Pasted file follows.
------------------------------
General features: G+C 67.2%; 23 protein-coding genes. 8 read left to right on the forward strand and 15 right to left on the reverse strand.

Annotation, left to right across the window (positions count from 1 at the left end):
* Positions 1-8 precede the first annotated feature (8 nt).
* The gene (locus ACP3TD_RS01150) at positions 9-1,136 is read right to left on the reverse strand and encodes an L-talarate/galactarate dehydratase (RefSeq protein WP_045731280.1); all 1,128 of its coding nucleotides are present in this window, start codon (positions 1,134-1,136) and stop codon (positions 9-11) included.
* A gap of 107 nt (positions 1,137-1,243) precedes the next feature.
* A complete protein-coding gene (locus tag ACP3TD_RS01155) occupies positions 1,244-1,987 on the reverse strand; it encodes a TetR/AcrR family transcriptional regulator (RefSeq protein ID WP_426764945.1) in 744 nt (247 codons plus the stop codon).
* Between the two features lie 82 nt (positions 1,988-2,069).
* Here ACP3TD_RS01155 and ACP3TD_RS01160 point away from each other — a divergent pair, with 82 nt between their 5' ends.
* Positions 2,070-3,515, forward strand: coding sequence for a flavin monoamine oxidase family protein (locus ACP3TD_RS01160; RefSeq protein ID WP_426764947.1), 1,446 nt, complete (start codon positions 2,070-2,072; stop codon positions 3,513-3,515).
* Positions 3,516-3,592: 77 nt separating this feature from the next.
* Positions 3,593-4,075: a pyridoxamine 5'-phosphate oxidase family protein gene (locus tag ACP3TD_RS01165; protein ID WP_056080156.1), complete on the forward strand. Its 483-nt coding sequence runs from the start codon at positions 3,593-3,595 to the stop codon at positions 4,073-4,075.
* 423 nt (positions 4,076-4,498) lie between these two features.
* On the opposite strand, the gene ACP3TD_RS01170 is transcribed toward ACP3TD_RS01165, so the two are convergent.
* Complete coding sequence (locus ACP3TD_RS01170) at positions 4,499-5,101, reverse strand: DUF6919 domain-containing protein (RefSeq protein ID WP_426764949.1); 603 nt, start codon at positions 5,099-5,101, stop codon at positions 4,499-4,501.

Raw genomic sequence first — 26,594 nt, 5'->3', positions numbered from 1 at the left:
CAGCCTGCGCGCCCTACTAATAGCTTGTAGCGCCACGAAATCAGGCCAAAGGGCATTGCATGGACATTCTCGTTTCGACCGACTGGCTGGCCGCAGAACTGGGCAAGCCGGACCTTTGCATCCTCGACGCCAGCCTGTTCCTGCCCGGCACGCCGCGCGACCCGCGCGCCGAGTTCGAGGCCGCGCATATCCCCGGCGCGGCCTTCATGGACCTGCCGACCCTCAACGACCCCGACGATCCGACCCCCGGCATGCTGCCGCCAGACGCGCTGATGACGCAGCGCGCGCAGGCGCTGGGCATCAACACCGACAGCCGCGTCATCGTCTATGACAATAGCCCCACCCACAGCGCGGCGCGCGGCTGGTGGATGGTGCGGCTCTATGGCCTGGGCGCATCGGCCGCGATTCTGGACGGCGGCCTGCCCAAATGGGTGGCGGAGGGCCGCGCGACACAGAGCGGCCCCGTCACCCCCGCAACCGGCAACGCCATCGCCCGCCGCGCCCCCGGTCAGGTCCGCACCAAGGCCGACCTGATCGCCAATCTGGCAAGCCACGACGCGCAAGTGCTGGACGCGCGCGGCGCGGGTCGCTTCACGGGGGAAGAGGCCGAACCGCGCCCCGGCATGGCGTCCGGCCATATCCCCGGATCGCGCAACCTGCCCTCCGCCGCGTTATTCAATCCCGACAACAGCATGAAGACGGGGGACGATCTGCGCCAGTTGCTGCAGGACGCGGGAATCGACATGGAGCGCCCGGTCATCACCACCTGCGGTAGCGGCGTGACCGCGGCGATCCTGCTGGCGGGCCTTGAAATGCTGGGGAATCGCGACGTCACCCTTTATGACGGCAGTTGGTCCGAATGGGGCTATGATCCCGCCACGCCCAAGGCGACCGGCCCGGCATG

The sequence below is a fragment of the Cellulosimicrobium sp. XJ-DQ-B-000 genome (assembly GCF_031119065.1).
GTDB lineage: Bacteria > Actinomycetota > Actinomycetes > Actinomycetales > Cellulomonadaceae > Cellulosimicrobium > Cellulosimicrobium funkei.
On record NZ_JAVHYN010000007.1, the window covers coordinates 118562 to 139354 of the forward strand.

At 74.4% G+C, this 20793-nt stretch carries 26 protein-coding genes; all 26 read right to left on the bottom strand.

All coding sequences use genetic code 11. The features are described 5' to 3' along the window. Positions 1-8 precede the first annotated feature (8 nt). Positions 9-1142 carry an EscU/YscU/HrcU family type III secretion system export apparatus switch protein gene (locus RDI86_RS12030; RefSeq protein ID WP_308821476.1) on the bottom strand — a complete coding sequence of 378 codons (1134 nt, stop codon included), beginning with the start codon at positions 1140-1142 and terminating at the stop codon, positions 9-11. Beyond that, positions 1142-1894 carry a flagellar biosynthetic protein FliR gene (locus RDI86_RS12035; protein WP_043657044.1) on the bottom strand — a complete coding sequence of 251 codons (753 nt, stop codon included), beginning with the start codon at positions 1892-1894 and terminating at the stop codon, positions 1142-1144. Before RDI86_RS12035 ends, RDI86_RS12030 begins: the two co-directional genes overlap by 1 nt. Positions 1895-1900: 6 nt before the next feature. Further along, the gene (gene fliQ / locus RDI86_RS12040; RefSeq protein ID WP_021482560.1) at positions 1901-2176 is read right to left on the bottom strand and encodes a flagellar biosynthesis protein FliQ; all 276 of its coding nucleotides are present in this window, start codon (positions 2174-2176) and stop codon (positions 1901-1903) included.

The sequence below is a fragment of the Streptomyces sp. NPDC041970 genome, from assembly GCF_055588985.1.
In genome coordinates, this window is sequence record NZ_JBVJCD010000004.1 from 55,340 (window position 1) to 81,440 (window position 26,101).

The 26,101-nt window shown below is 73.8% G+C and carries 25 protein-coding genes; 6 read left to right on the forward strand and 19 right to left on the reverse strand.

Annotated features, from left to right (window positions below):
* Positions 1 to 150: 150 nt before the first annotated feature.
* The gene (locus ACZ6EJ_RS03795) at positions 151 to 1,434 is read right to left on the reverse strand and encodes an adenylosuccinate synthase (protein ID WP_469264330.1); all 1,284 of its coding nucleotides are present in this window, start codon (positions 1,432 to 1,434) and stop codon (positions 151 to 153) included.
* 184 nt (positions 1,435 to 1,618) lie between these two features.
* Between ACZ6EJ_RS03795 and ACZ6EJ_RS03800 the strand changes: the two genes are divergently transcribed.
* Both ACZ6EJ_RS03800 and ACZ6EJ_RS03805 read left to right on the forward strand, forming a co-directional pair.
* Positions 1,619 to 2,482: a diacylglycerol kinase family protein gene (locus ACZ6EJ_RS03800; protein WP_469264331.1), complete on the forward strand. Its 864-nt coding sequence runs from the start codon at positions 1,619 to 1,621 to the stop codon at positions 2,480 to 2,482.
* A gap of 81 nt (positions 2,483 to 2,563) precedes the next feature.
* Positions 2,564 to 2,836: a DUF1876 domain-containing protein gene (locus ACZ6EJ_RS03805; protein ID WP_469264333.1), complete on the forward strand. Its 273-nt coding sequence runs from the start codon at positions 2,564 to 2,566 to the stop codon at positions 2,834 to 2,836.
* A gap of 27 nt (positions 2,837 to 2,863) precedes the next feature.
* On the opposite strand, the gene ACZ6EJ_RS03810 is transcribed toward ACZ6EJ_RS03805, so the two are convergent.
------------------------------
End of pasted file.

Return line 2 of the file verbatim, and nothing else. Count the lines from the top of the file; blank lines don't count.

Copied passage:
Annotation, left to right across the window (positions count from 1 at the left end):